Airing: Tulane Goggles

Dear seemingly-attractive men of Tulane,

When it comes to guys, a Tulane ten is like a real world eight. Yet we’ve become so conditioned to the epidemic known as “Tulane Goggles” that our judgment has clouded over. Tulane goggles are what make our meals at Bruff tolerable and behavior during Mardi Gras acceptable. When boys are involved, these handy-dandy spectacles are often what set the hot guys apart from the slightly-less-hot guys. I may have 20/20 vision, but with Tulane goggles, sevens become nines right before my eyes.

For a coed school, Tulane has a dismal male to female ratio of about 2 to 3, making the selection scarce — at least for those of us looking for a man. It has gotten to the point where you have to be a Megan Fox or a Rihanna to get an Adam Sandler or a Paul Giamatti, and that, my guy, is unfortunate. And I’m not even talking solely about looks — I’m including other personality traits and factors that us gals may graciously overlook or justify in the presence of a gorgeous face.

Do you argue with your professors in class even though you are brutally wrong? Do you treat women like Bruff ToGo containers, recycling or throwing us away after a single use? Do you mansplain as you manspread unapologetically? The answer to these questions range from ‘Yes’ to ‘Probably,’ but if you are relatively cute, you most likely get away with it every day. Too many of us fear there is no alternative, and don’t realize that we can do so much better.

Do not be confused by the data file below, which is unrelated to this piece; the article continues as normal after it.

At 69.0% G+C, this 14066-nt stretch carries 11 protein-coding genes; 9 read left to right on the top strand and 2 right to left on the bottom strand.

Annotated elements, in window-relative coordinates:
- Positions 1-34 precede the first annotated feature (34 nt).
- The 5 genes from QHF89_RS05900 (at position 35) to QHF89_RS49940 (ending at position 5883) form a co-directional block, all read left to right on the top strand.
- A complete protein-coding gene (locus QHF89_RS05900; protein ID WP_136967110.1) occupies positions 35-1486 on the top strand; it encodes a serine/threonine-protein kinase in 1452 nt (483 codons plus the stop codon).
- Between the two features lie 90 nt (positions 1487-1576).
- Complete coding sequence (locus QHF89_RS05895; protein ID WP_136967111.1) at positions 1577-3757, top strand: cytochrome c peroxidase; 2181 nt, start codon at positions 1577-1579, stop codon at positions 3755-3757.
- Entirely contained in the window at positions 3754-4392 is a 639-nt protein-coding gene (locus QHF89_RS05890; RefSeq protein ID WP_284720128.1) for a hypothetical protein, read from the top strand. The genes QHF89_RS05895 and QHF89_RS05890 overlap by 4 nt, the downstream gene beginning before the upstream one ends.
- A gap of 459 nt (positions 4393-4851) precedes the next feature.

I mean, who do you think you are? I’ll tell you: you think you are God’s gift to earth, the creme de la creme, the Beyoncé to less-conventionally-attractive guys’ Michelle — emphasis on the “you think.” I took off my Tulane goggles, and now I can see past the Adonis facades. If this sounds hypercritical, I’m sorry. My parents didn’t raise me to judge people based on their looks. They raised me to judge them based on their character … and their looks. And I encourage everyone to do the same.


A ten who’s done with twos